This campground is “dry”, so be sure to bring plenty of water for drinking, cleaning, and putting out your campfire. The forest directly south and east of the meadow were torched by the 2010 Schultz Fire, started by a improperly extinguished campfire, a terse reminder to put yours dead out.

Come ready with a plan B, especially on summer weekends as this small campground fills up fast.

Lakeview Campground

lakeview campground flagstaff
Photo: Coconino National Forest

Why you should camp here: Walkable to Upper Lake Mary and a short drive to other lakes too.

  • Reservations accepted: No
  • Best season: Spring, Summer, Fall
  • Campsite type: Tents, small RVs
  • RV hookups: No

Located just across the highway from Upper Lake Mary, the Lakeview Campground is the closest you can camp near Flagstaff’s largest reservoir. And if you don’t want fuss with getting back in the car, access to Lake Mary is walkable via the half-mile long Wood Memorial Trail.

If you’d like to check out the lakes further out, its only a 20 minute drive to Ashurst Lake and a 50 minute drive to Kinnikinick Lake.

The campground itself is well-developed, car-friendly, and has water on site. This is the perfect Flag-area camping spot if you’re looking for convenient lake access not too far from town.

Ashurst Lake

ashurst lake camping arizona
Photo: Coconino National Forest

Why you should camp here: Choose from two lakeside campgrounds with mountain views away from the bustle of the city.

  • Reservations accepted: No
  • Best season: Spring, Summer, Fall
  • Campsite type: Tents, RVs
  • RV hookups: No

Ashurst Lake offerings a pair of campgrounds (Ashurst Lake Campground and Forked Pine Campground) in the woodlands of Anderson Mesa.

The climate is a little drier out here, so the forest here is dominated by the shorter Pinyon pines and juniper tree, allowing for great views of the San Francisco Peaks in the distance. 

Dirt road access means that fewer folks venture this way, so it’s quieter out here, especially since power boaters aren’t allowed on this lake.

It tends to be breezy out this way, making wind-surfing a viable activity most of the time. Otherwise, Ashurst is just great spot for fishing and kicking back to enjoy the scenery,.

The roads are generally okay for sedans so its still accessible to nearly everyone. 

Pinegrove Campground

pinegrove campground arizona

Why you should camp here: Beautiful camping in the pines just a short drive from the lakes.

  • Reservations accepted: Yes
  • Best season: Spring, Summer, Fall
  • Campsite type: Tents, RVs
  • RV hookups: No

Situated in a gorgeous grove of old growth pines, this is arguably the prettiest campground south of Flagstaff. It’s also the one only one that takes advance reservations, so it’s your best bet if you want to make firm plans ahead of time, especially on busy weekends.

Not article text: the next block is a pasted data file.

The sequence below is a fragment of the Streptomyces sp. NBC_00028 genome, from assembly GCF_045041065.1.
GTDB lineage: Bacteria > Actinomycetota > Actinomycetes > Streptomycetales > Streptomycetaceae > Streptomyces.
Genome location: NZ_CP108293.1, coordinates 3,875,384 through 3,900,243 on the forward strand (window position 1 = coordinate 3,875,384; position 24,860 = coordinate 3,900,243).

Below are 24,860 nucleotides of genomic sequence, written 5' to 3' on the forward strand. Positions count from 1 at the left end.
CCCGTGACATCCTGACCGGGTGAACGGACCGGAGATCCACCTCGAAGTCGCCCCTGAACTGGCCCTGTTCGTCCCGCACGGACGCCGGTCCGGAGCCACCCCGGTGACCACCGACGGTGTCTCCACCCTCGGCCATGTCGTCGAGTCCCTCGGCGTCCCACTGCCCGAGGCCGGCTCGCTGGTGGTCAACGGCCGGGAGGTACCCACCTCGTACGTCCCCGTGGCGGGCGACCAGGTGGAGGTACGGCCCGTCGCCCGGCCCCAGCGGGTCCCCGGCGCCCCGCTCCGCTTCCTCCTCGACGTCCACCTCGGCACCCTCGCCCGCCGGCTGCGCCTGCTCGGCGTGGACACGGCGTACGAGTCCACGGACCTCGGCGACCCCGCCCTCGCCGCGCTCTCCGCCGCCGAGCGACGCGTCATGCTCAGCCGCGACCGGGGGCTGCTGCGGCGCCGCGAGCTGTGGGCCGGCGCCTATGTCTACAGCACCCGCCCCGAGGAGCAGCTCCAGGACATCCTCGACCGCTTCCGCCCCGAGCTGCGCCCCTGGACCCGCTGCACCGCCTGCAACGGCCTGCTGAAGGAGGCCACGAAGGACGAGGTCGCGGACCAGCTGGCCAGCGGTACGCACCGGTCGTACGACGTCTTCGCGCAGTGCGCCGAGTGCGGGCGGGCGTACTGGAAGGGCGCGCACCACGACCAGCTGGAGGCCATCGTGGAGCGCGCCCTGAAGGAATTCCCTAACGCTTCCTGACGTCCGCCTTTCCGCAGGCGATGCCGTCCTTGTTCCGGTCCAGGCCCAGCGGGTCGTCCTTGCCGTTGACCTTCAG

While the Pinegrove Campground doesn’t have direct lake access, its only a 10 minute drive to Lake Mary and a 20 minute drive to Ashurst.

With easy, paved access adjacent to Lake Mary Road, and large, spaced out campsites, this is a great option if you’re not concerned with having walkable access to the water.

Reserve Now

Fort Tuthill County Park Campground

fort tuthill camping flagstaff
Photo: Coconino County Parks & Recreation Department

Why you should camp here: Forested digs close to town, convenient if you’re going to a concert at Pepsi Amphitheater.

  • Reservations accepted: Yes
  • Best season: Spring, Summer, Fall
  • Campsite type: Tents, RVs
  • RV hookups: Yes (8 sites)

The longtime home of the Coconino County Fairgrounds, Fort Tuthill evolved overtime into much more than that. In recent decades the park has added trails, the campground, and the Pepsi Amphitheatre concert venue.

This is the largest campground in the Flagstaff area, offering over 100 sites among towering Ponderosa pines. However, the sites are spaced very close together, especially compared to the Forest Service campgrounds listed above.

Hikers and mountain bikers will enjoy the convenience of the local trail network. Out-of-town concert goers coming in for multi-day festivals will love staying on site too, especially since camping for a couple days is way cheaper than even a single night in a hotel room on a summer weekend.

Fort Tuthill is located on the southern edge of town, making it the closest in of anything besides the local KOA, great if you’re planning a lot of activities in Flagstaff itself or trying to make a day trip to Sedona and Oak Creek Canyon to the south.

Dispersed Camping Near Flagstaff

If you really want to get out of the city and experience what the forests have to offer, dispersed camping is the way to go. In fact, there’s an incredible amount of dispersed camping possibilities if you’re willing to explore the dirt roads outside of Flag.

I’m not willing to give up specific details on my favorite dispersed sites at large, but here’s info on a few areas specifically setup by the Coconino National Forest for dispersed camping. These areas generally have designated sites with an established fire ring, but no on-site water, camp hosts, or any other amenities.